All of the stars aligned this week, and I was able to combine a trip to Massachusetts with a drive on Thursday over to Madison, Connecticut to attend an event at the fabulous bookstore R.J. Julia: Dorie Greenspan spoke of her life in Paris and read from her new cookbook Around My French Table.
Even though I sat in the very back of the house, Dorie's personal warmth filled the room and her engaging stories kept us all captivated. As she signed books afterward, Dorie left us feeling that each of us was the most special one in the room!
An added bonus of the evening was meeting Dorie's charming husband Michael, and also fellow Tuesdays With Dorie and French Fridays With Dorie bloggers Tracey of Tracey's Culinary Adventures, Audrey of Food From Books, Mary of Popsicles and Sandy Feet, and Rebecca of Cooking Lucia Cara.
Dorie baked us sable cookies - they were fantastic! Thanks to Tracey of Tracey's Culinary Adventures for taking this picture of Dorie and me.
And now for a recipe from Dorie for Cranberry Sauce With Apricots that will be a great addition to your Thanksgiving menu (and one that you can throw together in under 15 minutes to boot!)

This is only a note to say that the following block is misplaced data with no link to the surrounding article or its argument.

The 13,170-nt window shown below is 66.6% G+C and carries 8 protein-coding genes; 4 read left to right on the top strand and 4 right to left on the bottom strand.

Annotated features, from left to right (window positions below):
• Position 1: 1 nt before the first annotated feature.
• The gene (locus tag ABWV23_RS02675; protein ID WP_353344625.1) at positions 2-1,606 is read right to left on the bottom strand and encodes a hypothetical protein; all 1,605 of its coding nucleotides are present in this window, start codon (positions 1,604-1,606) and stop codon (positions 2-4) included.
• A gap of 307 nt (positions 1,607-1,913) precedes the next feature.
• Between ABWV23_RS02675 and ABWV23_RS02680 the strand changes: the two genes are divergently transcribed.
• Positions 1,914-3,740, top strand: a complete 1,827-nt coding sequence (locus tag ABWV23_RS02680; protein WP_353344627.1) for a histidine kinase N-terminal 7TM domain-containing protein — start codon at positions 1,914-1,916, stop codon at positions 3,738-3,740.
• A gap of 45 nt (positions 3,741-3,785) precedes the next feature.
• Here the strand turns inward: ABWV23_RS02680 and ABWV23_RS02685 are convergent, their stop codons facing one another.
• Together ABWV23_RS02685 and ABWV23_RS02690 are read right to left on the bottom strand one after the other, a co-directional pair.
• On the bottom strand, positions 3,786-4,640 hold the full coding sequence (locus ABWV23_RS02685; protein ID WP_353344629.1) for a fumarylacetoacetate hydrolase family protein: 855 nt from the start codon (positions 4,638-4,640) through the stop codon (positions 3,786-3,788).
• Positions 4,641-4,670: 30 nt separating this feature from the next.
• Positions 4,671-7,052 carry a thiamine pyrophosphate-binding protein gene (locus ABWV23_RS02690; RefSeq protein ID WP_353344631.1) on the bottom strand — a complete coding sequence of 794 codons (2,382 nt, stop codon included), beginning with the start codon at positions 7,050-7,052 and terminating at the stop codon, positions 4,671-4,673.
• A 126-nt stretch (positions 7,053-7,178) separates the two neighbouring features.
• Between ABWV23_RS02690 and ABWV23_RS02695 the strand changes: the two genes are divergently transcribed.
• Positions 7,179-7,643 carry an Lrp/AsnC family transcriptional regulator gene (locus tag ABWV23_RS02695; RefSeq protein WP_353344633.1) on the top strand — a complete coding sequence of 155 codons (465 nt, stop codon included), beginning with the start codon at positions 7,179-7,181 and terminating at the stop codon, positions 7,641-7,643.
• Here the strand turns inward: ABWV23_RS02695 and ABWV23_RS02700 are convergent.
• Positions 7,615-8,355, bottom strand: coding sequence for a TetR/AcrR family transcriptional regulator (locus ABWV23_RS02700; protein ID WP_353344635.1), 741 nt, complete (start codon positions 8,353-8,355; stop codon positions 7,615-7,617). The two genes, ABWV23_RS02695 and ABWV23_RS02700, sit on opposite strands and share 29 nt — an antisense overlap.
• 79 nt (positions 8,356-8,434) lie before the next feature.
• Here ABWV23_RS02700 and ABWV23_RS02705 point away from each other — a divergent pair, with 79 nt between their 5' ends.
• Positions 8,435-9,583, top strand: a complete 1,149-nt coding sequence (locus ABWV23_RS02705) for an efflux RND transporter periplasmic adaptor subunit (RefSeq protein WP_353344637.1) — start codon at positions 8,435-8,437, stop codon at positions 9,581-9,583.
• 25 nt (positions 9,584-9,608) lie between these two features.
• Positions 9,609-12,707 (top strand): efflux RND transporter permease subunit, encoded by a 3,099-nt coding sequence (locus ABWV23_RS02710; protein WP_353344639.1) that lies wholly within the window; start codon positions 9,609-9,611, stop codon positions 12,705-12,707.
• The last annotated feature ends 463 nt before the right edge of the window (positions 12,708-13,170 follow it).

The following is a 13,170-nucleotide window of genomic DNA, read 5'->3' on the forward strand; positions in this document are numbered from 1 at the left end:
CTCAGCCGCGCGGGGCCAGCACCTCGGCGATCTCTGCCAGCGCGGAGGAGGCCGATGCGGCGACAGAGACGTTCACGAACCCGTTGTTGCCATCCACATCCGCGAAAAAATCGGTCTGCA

- Dorie featured the cranberry sauce on this 2009 entry on her blog and you can find the recipe, along with tempting Thanksgiving recipes from other chefs, in this article from Parade Magazine.
- The basic process is to cook fresh cranberries with orange juice, jam, sugar, powdered ginger, and chopped dried apricots on top of the stove until it becomes a thick sauce.
- 1 pound of cranberries makes 2/3 recipe of this cranberry sauce.
- For the jam, I used Stonewall Kitchen's Peach Amaretto jam. Stonewall's jams always sound wonderful, but once I open a jar I find that they tend to be too sweet and oddly low on flavor. To compensate I halved the sugar in the recipe and added a generous squeeze of lime juice. The level of sweetness/tartness can be adjusted as needed while the sauce is simmering.
This cranberry sauce was as delectable as it was easy to make. I loved that it was tart, but not too tart, and that the flavors of the different fruits came through. This is a definite addition to my Thanksgiving table this year, and beyond that, it's a good one to have on hand to garnish roasted meat or a sandwich, or even stir into yogurt.
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